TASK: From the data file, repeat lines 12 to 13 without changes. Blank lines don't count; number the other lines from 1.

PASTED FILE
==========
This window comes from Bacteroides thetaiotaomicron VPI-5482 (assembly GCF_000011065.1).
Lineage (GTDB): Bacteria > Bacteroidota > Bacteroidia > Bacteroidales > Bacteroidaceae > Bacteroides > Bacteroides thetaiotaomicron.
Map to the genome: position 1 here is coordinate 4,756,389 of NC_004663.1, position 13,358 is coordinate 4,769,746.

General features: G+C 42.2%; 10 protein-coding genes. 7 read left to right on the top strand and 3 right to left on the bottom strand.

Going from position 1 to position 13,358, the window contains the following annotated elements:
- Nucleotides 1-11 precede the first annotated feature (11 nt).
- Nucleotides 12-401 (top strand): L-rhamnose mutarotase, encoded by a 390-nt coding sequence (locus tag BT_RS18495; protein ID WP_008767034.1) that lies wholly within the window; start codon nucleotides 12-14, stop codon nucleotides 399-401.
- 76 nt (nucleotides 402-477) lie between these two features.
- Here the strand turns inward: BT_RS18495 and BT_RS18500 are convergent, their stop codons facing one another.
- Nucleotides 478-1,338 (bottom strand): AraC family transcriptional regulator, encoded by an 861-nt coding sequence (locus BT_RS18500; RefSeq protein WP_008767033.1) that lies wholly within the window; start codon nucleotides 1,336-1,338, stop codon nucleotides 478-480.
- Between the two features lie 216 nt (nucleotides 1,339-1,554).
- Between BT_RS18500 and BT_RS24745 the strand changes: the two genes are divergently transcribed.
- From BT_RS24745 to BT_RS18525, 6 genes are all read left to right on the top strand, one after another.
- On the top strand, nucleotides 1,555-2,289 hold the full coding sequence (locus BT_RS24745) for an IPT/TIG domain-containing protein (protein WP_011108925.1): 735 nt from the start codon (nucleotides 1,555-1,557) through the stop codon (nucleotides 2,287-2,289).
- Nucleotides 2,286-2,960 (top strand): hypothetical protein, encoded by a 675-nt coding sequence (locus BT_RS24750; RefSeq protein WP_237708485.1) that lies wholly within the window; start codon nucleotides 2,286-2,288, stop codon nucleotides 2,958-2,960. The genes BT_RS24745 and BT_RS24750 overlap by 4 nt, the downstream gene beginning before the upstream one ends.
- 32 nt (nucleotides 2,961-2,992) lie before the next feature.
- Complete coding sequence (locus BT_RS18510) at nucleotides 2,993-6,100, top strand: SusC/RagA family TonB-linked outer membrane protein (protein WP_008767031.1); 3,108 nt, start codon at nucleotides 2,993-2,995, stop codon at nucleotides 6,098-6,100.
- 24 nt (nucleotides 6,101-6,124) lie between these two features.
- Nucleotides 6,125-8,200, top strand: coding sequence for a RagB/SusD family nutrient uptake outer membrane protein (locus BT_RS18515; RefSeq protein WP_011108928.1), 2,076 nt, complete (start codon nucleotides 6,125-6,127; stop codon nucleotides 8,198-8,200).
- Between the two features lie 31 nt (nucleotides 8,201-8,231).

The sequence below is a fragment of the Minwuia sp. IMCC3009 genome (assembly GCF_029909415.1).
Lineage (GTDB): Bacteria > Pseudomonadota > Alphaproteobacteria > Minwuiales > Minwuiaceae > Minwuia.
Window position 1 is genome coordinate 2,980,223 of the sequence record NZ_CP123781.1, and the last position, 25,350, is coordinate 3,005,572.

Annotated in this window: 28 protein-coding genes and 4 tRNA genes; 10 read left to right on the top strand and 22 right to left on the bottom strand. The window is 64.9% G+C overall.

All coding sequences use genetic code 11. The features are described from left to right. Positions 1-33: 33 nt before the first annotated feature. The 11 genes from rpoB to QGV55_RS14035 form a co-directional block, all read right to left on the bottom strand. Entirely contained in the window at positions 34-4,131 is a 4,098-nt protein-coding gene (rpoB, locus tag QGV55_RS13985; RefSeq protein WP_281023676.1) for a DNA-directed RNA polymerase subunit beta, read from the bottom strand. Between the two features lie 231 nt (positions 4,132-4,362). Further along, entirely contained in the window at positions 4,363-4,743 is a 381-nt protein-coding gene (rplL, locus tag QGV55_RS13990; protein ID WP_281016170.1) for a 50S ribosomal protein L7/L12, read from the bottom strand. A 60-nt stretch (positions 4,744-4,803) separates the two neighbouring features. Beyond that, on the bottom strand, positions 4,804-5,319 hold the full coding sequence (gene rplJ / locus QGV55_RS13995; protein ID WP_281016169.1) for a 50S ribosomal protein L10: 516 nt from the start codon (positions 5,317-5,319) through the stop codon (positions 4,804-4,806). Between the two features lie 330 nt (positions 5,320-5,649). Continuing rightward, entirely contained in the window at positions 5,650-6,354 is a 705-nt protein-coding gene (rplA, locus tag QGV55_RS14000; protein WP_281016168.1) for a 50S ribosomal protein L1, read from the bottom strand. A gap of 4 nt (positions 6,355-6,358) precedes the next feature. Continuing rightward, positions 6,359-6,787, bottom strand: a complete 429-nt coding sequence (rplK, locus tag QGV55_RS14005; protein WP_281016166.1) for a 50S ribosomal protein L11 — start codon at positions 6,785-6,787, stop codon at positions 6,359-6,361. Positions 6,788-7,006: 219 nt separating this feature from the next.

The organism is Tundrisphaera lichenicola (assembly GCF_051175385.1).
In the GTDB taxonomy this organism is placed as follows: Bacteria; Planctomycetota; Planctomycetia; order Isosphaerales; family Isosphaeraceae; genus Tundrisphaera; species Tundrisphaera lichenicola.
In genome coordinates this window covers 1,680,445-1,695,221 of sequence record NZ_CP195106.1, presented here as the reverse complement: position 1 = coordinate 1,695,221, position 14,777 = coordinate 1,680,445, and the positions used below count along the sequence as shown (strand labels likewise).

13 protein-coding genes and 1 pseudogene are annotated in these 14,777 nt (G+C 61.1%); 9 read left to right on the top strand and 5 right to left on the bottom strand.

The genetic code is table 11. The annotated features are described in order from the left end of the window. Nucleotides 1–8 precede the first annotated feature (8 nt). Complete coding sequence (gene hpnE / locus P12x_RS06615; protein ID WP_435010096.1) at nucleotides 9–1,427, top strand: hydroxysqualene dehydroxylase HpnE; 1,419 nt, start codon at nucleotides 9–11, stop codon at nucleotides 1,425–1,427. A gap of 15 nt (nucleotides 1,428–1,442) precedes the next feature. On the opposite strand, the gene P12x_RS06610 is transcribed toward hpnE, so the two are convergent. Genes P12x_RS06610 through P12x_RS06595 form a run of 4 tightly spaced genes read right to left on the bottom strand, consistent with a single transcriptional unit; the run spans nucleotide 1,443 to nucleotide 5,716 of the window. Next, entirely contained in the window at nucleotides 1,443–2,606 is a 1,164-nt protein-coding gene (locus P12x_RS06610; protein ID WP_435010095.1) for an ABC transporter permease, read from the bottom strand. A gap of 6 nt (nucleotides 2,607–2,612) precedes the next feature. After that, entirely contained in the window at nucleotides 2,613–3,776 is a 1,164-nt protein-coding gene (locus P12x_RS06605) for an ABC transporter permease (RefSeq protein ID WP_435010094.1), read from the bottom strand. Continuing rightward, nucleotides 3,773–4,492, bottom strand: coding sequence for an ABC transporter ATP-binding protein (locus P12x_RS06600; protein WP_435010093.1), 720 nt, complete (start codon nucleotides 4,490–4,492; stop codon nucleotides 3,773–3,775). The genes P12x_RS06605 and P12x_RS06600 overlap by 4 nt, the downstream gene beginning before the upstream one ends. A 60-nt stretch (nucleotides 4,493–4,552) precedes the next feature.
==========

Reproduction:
- Between BT_RS18500 and BT_RS24745 the strand changes: the two genes are divergently transcribed.
- From BT_RS24745 to BT_RS18525, 6 genes are all read left to right on the top strand, one after another.